Perhaps the most pleasing sight of all at this year’s Ashford Cattle Show was not the old farmer boys with years of soil under their belts chatting away to old friends, or the auctioneer smiling because lambs are finally selling for a decent price in what seems like forever, or even the farmer’s wife whose Christmas cake was placed after years of trying. But the hoards of screeching, laughing and delighted young farmers that came with their schools to try their hand at showing.
With the young farmers section of the market buzzing with activity, children as young as 11 could be seen catching, carding and cleaning lambs that they will see through from birth to butcher.
Apart from the obvious benefits that these children will gain from such an experience, school farms and young farmers clubs can teach young people a thousand lessons in one, from running a viable business, caring for the natural environment, nurturing and respecting beasts, and that dedicating your life to the land is something to be proud of.
With 110 school farms in the UK, a number which has almost doubled in the last 10 years, Prince Charles has praised this initiative. In a speech at Riseholme Agricultural College, the Prince said: “I still feel very strongly that the school farm could play such a valuable part in introducing at an early stage the whole process of growing something or looking after an animal. “It is absolutely clear that the most fundamental challenges the world faces over the coming years will need to be solved by those working in agriculture.”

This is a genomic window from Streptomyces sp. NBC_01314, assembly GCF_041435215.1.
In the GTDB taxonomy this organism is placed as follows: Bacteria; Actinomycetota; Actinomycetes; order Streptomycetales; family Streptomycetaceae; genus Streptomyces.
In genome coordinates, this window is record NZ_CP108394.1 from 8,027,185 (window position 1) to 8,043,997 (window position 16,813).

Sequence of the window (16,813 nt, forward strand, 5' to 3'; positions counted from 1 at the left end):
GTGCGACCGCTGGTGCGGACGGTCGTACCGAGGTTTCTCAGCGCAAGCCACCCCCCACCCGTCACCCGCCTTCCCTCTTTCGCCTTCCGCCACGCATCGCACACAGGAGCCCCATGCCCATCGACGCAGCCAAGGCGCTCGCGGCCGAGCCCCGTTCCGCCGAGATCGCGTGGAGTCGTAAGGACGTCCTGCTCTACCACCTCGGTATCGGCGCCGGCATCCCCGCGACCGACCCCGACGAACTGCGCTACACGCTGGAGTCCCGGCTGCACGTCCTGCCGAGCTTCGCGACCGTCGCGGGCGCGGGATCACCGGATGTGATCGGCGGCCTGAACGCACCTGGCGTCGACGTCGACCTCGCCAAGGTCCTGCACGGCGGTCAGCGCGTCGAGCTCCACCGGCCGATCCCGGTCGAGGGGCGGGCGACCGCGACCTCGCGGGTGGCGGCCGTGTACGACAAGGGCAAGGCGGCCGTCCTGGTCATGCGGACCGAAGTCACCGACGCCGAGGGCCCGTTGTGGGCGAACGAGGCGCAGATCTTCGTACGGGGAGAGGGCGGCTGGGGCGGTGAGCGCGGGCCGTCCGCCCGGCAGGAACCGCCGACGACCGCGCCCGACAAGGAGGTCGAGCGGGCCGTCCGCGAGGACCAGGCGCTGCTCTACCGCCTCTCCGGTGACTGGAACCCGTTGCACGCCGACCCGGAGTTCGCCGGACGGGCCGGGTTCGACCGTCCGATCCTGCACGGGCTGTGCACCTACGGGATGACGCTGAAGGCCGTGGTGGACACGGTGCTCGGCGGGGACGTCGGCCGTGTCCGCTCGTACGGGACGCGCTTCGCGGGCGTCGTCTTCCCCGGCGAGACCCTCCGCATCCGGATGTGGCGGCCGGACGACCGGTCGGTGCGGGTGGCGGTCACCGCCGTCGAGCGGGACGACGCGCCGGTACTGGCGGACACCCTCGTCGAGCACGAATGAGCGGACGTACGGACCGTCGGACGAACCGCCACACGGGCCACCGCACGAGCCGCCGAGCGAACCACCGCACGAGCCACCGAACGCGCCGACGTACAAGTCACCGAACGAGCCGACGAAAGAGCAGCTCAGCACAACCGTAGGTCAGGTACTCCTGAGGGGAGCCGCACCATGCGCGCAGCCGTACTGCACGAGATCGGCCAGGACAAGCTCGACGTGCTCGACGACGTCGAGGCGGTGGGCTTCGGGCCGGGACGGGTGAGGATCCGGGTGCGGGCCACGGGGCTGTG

With most of the children having no previous farming experience before they joined the schools, these young people have been given the opportunity to enter a fast-paced and exciting sector full of prospects, while learning about food production and healthy eating.
The shear delight on these childrens’ faces when them, or one of their classmates, was handed a rosette was a thousand times brighter than that of any child I’ve ever seen bearing an X-Box controller.
I couldn’t help but think, perhaps if more children spent their Monday afternoons wrestling with wayward pigs and watching the auction of lamb carcasses, perhaps the industry, or maybe even the world, would be a much better place